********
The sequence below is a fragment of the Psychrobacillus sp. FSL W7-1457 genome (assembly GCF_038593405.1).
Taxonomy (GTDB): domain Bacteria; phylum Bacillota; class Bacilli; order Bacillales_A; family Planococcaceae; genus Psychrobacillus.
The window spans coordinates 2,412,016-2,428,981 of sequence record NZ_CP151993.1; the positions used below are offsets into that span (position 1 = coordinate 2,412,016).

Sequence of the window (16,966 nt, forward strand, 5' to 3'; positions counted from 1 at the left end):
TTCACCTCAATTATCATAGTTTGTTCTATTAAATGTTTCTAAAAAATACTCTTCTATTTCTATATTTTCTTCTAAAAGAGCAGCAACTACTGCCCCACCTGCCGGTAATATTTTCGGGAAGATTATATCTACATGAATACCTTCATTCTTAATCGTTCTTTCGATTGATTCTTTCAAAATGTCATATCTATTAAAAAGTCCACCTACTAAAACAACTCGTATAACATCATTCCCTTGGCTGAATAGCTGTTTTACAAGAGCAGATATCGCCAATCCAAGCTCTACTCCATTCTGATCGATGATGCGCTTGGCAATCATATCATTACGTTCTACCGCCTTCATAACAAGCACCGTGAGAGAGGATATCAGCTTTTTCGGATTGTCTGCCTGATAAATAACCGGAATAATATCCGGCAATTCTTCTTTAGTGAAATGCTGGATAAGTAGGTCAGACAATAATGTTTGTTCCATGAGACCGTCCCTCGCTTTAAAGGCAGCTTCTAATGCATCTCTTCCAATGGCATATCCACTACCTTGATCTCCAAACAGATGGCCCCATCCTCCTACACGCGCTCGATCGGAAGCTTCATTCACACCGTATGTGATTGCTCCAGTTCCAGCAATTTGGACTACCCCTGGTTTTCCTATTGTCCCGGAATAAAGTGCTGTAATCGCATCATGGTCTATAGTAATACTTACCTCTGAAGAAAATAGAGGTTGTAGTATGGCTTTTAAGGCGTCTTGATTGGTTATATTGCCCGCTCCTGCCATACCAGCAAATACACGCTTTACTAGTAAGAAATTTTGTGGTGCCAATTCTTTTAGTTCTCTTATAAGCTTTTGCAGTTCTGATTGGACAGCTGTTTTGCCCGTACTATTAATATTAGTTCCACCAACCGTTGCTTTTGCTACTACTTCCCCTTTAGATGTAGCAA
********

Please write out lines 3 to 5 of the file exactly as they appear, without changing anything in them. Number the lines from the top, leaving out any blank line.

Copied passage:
The window spans coordinates 2,412,016-2,428,981 of sequence record NZ_CP151993.1; the positions used below are offsets into that span (position 1 = coordinate 2,412,016).

Sequence of the window (16,966 nt, forward strand, 5' to 3'; positions counted from 1 at the left end):
TTCACCTCAATTATCATAGTTTGTTCTATTAAATGTTTCTAAAAAATACTCTTCTATTTCTATATTTTCTTCTAAAAGAGCAGCAACTACTGCCCCACCTGCCGGTAATATTTTCGGGAAGATTATATCTACATGAATACCTTCATTCTTAATCGTTCTTTCGATTGATTCTTTCAAAATGTCATATCTATTAAAAAGTCCACCTACTAAAACAACTCGTATAACATCATTCCCTTGGCTGAATAGCTGTTTTACAAGAGCAGATATCGCCAATCCAAGCTCTACTCCATTCTGATCGATGATGCGCTTGGCAATCATATCATTACGTTCTACCGCCTTCATAACAAGCACCGTGAGAGAGGATATCAGCTTTTTCGGATTGTCTGCCTGATAAATAACCGGAATAATATCCGGCAATTCTTCTTTAGTGAAATGCTGGATAAGTAGGTCAGACAATAATGTTTGTTCCATGAGACCGTCCCTCGCTTTAAAGGCAGCTTCTAATGCATCTCTTCCAATGGCATATCCACTACCTTGATCTCCAAACAGATGGCCCCATCCTCCTACACGCGCTCGATCGGAAGCTTCATTCACACCGTATGTGATTGCTCCAGTTCCAGCAATTTGGACTACCCCTGGTTTTCCTATTGTCCCGGAATAAAGTGCTGTAATCGCATCATGGTCTATAGTAATACTTACCTCTGAAGAAAATAGAGGTTGTAGTATGGCTTTTAAGGCGTCTTGATTGGTTATATTGCCCGCTCCTGCCATACCAGCAAATACACGCTTTACTAGTAAGAAATTTTGTGGTGCCAATTCTTTTAGTTCTCTTATAAGCTTTTGCAGTTCTGATTGGACAGCTGTTTTGCCCGTACTATTAATATTAGTTCCACCAACCGTTGCTTTTGCTACTACTTCCCCTTTAGATGTAGCAA